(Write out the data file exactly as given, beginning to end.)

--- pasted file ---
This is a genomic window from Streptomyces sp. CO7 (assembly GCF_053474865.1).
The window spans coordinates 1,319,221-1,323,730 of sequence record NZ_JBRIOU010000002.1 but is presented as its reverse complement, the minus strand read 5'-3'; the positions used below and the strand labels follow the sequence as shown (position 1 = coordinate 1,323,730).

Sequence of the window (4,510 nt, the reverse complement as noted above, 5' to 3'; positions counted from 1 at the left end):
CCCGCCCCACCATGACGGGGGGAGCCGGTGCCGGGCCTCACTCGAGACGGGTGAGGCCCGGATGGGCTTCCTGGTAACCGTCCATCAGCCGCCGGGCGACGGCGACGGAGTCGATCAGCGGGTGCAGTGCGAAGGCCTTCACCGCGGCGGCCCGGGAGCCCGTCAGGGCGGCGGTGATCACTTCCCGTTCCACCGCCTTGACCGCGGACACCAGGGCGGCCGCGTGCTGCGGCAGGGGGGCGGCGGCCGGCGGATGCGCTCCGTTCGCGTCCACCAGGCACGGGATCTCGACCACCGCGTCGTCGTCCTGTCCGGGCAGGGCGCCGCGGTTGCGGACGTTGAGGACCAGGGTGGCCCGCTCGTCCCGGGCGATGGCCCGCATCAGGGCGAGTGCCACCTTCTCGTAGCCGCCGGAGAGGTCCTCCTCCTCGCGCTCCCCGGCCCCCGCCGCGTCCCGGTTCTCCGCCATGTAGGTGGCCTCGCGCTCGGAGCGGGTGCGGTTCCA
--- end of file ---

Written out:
This is a genomic window from Streptomyces sp. CO7 (assembly GCF_053474865.1).
The window spans coordinates 1,319,221-1,323,730 of sequence record NZ_JBRIOU010000002.1 but is presented as its reverse complement, the minus strand read 5'-3'; the positions used below and the strand labels follow the sequence as shown (position 1 = coordinate 1,323,730).

Sequence of the window (4,510 nt, the reverse complement as noted above, 5' to 3'; positions counted from 1 at the left end):
CCCGCCCCACCATGACGGGGGGAGCCGGTGCCGGGCCTCACTCGAGACGGGTGAGGCCCGGATGGGCTTCCTGGTAACCGTCCATCAGCCGCCGGGCGACGGCGACGGAGTCGATCAGCGGGTGCAGTGCGAAGGCCTTCACCGCGGCGGCCCGGGAGCCCGTCAGGGCGGCGGTGATCACTTCCCGTTCCACCGCCTTGACCGCGGACACCAGGGCGGCCGCGTGCTGCGGCAGGGGGGCGGCGGCCGGCGGATGCGCTCCGTTCGCGTCCACCAGGCACGGGATCTCGACCACCGCGTCGTCGTCCTGTCCGGGCAGGGCGCCGCGGTTGCGGACGTTGAGGACCAGGGTGGCCCGCTCGTCCCGGGCGATGGCCCGCATCAGGGCGAGTGCCACCTTCTCGTAGCCGCCGGAGAGGTCCTCCTCCTCGCGCTCCCCGGCCCCCGCCGCGTCCCGGTTCTCCGCCATGTAGGTGGCCTCGCGCTCGGAGCGGGTGCGGTTCCA